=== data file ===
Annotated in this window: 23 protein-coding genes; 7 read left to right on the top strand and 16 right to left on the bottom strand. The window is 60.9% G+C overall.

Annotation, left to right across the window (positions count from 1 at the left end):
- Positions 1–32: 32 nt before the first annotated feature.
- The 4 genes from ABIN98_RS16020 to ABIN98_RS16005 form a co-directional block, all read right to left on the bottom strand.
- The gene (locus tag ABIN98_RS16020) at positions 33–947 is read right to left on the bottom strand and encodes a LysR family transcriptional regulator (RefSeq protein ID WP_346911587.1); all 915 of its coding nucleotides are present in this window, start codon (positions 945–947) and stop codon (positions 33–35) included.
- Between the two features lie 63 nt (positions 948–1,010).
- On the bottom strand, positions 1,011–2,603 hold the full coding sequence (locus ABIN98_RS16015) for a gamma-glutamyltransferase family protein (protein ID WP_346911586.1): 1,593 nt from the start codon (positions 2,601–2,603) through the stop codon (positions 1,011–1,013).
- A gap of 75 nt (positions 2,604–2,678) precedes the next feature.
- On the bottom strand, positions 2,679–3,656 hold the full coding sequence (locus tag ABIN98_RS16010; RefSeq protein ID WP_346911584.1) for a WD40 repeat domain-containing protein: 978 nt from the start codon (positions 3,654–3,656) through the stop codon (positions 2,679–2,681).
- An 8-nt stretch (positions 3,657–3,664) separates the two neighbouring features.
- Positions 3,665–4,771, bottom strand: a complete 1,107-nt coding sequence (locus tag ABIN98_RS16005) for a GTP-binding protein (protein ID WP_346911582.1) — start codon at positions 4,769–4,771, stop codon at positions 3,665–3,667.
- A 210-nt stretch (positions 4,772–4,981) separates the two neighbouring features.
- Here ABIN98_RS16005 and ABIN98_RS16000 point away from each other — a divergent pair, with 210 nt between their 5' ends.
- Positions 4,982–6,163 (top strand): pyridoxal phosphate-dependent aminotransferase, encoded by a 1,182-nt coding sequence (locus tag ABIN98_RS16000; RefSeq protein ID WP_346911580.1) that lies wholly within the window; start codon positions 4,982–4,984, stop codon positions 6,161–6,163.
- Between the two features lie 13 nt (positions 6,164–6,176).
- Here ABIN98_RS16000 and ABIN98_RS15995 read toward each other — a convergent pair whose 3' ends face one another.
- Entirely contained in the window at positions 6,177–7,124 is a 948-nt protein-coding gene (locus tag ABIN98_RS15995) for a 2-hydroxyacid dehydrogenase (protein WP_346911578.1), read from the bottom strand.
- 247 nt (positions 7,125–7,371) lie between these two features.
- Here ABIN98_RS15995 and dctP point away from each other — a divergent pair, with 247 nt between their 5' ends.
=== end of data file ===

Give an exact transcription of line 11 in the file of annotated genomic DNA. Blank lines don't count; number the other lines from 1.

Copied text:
- Positions 3,665–4,771, bottom strand: a complete 1,107-nt coding sequence (locus tag ABIN98_RS16005) for a GTP-binding protein (protein ID WP_346911582.1) — start codon at positions 4,769–4,771, stop codon at positions 3,665–3,667.